I recently submitted an answer to the following question (homework in algorithms course):

A guy has m shirts, n pants, and p belts. he wants to make the maximum amount of outfits while abiding by these rules:

  1. Every item can appear at most in one outfit

  2. Not every pant can go with the same shirt (we have n X m boolean matrix representing legal combinations)

  3. Not every pant can go with every belt (again we have n X p boolean matrix)

my attempt:

create a bipartite graph where V1 ={ v | v is a pair of shirt and a belt} V2= {v | v is a pant}.
we draw an edge between a vertex v from V1 and vertex u from V2 only if the three make a legal combination.

after constructing the graph we create a source connected to all the vertexes of V1 and a sink connected to all the vertexes of V2 and use Ford-Fulkerson algorithm to find the maximum flow which yields the maximum matching of the graph.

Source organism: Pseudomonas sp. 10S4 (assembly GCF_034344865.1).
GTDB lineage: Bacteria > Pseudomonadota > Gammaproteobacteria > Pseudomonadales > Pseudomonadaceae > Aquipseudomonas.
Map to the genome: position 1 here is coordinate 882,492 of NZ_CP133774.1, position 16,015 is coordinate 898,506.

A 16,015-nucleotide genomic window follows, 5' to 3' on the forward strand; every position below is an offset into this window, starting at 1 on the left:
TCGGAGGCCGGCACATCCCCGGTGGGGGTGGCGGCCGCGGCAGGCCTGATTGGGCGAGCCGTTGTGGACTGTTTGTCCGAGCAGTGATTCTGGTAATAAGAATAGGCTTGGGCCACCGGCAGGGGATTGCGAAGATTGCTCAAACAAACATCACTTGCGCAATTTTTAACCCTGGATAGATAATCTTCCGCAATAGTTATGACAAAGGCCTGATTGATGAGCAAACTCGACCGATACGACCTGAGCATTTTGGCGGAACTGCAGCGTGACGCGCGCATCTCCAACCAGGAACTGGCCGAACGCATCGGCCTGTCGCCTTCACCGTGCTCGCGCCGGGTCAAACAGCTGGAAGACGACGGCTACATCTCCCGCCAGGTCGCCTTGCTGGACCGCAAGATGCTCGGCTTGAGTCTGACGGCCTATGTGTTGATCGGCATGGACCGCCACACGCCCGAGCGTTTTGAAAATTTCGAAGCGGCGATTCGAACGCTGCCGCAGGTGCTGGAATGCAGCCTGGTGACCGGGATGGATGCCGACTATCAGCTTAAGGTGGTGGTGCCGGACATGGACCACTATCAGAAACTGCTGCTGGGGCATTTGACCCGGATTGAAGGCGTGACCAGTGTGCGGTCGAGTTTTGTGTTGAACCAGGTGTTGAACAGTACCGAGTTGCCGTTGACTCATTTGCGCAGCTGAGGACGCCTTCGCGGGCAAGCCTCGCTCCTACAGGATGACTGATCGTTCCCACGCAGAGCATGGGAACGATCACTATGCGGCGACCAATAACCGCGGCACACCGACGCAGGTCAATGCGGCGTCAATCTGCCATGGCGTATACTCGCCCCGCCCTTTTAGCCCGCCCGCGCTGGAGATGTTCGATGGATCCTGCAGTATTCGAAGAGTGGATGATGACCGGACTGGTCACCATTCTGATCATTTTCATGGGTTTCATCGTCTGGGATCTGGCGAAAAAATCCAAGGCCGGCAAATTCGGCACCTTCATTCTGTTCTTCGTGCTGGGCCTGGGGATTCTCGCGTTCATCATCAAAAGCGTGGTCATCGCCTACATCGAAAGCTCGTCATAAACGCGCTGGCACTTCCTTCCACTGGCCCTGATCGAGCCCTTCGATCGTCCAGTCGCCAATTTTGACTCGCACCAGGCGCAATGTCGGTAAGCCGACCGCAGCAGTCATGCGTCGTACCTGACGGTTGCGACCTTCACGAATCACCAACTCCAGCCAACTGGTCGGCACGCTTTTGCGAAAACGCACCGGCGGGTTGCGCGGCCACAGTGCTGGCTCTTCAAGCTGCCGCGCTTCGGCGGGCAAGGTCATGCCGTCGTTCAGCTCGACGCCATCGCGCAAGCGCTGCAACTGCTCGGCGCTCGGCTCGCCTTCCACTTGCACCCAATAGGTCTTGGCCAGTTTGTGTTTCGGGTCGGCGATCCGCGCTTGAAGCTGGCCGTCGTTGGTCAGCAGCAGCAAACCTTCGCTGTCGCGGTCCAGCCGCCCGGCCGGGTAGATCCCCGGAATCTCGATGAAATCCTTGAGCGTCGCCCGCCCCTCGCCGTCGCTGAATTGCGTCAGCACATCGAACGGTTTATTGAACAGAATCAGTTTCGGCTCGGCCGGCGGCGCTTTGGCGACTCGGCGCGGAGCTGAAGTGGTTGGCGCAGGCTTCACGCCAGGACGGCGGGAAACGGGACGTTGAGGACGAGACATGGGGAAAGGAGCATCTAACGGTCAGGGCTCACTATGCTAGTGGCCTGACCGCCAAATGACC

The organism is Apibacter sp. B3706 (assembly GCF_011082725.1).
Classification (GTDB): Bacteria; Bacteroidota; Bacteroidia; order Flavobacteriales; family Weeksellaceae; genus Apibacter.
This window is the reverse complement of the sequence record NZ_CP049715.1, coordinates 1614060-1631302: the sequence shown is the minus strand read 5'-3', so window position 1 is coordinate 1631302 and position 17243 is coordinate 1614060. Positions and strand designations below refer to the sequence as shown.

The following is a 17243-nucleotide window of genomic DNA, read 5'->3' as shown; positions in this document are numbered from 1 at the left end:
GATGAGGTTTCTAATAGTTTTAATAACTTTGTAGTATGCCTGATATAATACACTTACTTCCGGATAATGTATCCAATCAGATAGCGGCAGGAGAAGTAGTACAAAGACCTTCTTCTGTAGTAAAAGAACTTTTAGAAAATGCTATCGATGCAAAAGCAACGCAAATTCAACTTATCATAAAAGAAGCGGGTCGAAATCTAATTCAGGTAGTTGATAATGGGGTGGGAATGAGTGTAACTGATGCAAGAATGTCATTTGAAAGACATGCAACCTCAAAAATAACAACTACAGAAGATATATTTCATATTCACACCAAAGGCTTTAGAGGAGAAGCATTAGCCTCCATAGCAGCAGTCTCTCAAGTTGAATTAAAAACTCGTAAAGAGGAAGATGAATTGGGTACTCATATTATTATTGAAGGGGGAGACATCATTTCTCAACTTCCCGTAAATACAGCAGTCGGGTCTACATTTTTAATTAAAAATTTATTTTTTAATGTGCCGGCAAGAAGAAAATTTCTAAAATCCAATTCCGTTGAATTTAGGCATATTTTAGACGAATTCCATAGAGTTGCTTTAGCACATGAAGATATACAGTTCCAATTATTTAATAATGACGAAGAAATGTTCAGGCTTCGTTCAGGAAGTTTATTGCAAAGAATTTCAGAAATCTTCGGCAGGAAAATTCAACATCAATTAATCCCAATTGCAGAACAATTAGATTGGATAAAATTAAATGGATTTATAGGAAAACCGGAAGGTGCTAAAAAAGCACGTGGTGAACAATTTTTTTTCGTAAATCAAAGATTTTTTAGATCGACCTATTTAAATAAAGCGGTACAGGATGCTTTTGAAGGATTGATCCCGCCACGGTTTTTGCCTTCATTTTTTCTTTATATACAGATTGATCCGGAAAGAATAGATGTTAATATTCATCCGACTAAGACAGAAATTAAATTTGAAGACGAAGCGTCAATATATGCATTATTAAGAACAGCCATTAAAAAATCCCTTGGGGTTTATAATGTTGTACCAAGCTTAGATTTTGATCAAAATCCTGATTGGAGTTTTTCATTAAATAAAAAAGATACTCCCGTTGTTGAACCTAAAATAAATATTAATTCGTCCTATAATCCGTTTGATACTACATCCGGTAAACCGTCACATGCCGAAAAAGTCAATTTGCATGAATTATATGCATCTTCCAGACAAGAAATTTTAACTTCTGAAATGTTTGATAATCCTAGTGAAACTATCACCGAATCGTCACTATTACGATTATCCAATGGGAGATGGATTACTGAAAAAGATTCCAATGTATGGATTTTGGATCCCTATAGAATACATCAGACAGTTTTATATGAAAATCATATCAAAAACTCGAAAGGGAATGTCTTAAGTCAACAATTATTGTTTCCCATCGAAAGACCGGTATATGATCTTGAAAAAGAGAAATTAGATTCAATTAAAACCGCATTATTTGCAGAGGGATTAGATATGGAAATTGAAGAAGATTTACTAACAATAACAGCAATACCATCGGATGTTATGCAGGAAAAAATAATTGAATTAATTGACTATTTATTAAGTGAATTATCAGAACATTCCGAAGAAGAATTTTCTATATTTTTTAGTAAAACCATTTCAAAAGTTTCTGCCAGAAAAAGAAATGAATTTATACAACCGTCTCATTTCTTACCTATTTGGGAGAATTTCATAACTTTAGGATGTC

My T.A said this was wrong since it won't give me the correct answer, but didn't explain why. Is he right? if he is, where is the fallacy of my solution? (I'm not looking for a better solution, I have seen a better one already, just want to know if this particular one is correct)


1 Answer 1


Your TA is correct. Your algorithm is wrong.

Here is a simple counterexample for your algorithm. We have two shirts, two pants and one belt. All combinations are legal.

The bipartite graph has 2 nodes representing two shirt-belt pairs and 2 nodes represent two pants. There is an edge between any shirt-belt pair and any pant.

The maximum-matching of the bipartite graph consists of two matches. However, since there is only one belt, we can make at most one outfit.

  • 1
    $\begingroup$ simple indeed, thanks! $\endgroup$
    – NoamV
    Feb 8, 2022 at 11:47

Your Answer

By clicking “Post Your Answer”, you agree to our terms of service and acknowledge you have read our privacy policy.

Not the answer you're looking for? Browse other questions tagged or ask your own question.